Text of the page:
The construction of the first track in the United States, at Mt. Van Hoevenberg in Lake Placid and hosting the 1932 Olympic Winter Games set the stage for American bobsledding dominance. In fact, by the time Lake Placid hosted its first World Championships in 1949, the vast majority of bobsled athletes were Adirondack locals.
Perhaps one of the best known was Stan Benham of Lake Placid, who, with his team, won the gold in 4-man in that first World’s event and who later had a track curve “Benham’s Bend” named for him. Right behind Stan was Jim Bickford of Saranac Lake, winning Silver. Bickford went on to carry the U.S. flag in the 1952 and 1956 Olympic Games.
The 2-man competition had its own list of local stars. Fred Fortune, of Lake Placid, drove his team to win the bronze medal. He later founded the children’s village, the North Pole in Wilmington. Tuffield “Tuffy” Latour, of Saranac Lake placed just after Fortune in 4th. Tuffy went on to operate Tuffy’s Tavern on Broadway in Saranac Lake. Other locals competing at the World’s in 1949 were Leo Martin and Hugh Bickford (brother of John) of Saranac Lake, Schyler Carron of Ausable Forks, Pat Martin of Massena, and Pat Buckley and Henry Stearns of Lake Placid.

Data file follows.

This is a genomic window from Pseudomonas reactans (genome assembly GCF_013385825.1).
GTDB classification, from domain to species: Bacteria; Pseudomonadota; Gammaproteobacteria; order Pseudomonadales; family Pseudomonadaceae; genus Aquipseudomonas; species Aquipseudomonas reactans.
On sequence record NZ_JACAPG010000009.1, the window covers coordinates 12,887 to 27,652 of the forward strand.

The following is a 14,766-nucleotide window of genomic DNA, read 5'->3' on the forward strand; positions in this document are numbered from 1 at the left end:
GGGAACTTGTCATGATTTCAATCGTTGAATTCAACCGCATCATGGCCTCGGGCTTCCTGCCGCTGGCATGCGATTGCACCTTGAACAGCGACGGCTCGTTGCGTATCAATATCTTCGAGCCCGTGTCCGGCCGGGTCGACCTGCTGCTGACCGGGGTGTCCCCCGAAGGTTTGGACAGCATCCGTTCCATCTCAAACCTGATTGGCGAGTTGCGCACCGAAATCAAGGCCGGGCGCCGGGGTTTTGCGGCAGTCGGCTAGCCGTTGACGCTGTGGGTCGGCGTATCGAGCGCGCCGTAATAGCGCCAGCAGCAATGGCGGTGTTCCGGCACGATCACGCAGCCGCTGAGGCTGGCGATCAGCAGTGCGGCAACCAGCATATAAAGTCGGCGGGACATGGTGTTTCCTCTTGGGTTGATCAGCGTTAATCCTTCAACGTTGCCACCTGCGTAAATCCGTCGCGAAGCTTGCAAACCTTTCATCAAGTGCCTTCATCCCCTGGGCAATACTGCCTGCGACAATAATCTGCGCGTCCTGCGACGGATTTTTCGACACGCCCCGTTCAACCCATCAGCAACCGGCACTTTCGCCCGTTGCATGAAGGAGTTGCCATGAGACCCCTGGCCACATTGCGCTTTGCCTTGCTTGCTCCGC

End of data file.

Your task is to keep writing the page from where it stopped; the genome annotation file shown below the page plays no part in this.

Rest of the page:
It was quite the local roster for the 1949 World’s, an event that almost didn’t happen. It was postponed twice due to lack of snow. In a final act of desperation, the organizers trucked in snow from near-by areas, a massive undertaking. The event also took place just after World War II, in fact, most athletes had served. When the war was over, and competition resumed in 1947, there was a country noticeably absent—Germany, the price for their role in the war. In 1949, they were granted permission to compete in Lake Placid, but that came with protest from Switzerland and Belgium. In the end, it was felt the comradeship of sport could help foster peace, which most of the World was striving for.
Controversy aside, the 1949 World’s also included tragedy. During a training run, a Belgian 2-man sled driven by Max Houben entered Shady curve, the 180° corner with towering 32-foot walls, and jumped out of the track. Max later died of his injuries in Lake Placid Hospital. During the competition, the French team was also injured at the same curve. Houben’s death brought about the creation of The Max Houben trophy in 1950 by the village of Lake Placid and is a lasting legacy, still presented to the winner of the 2-man World Championships.2021 World Championships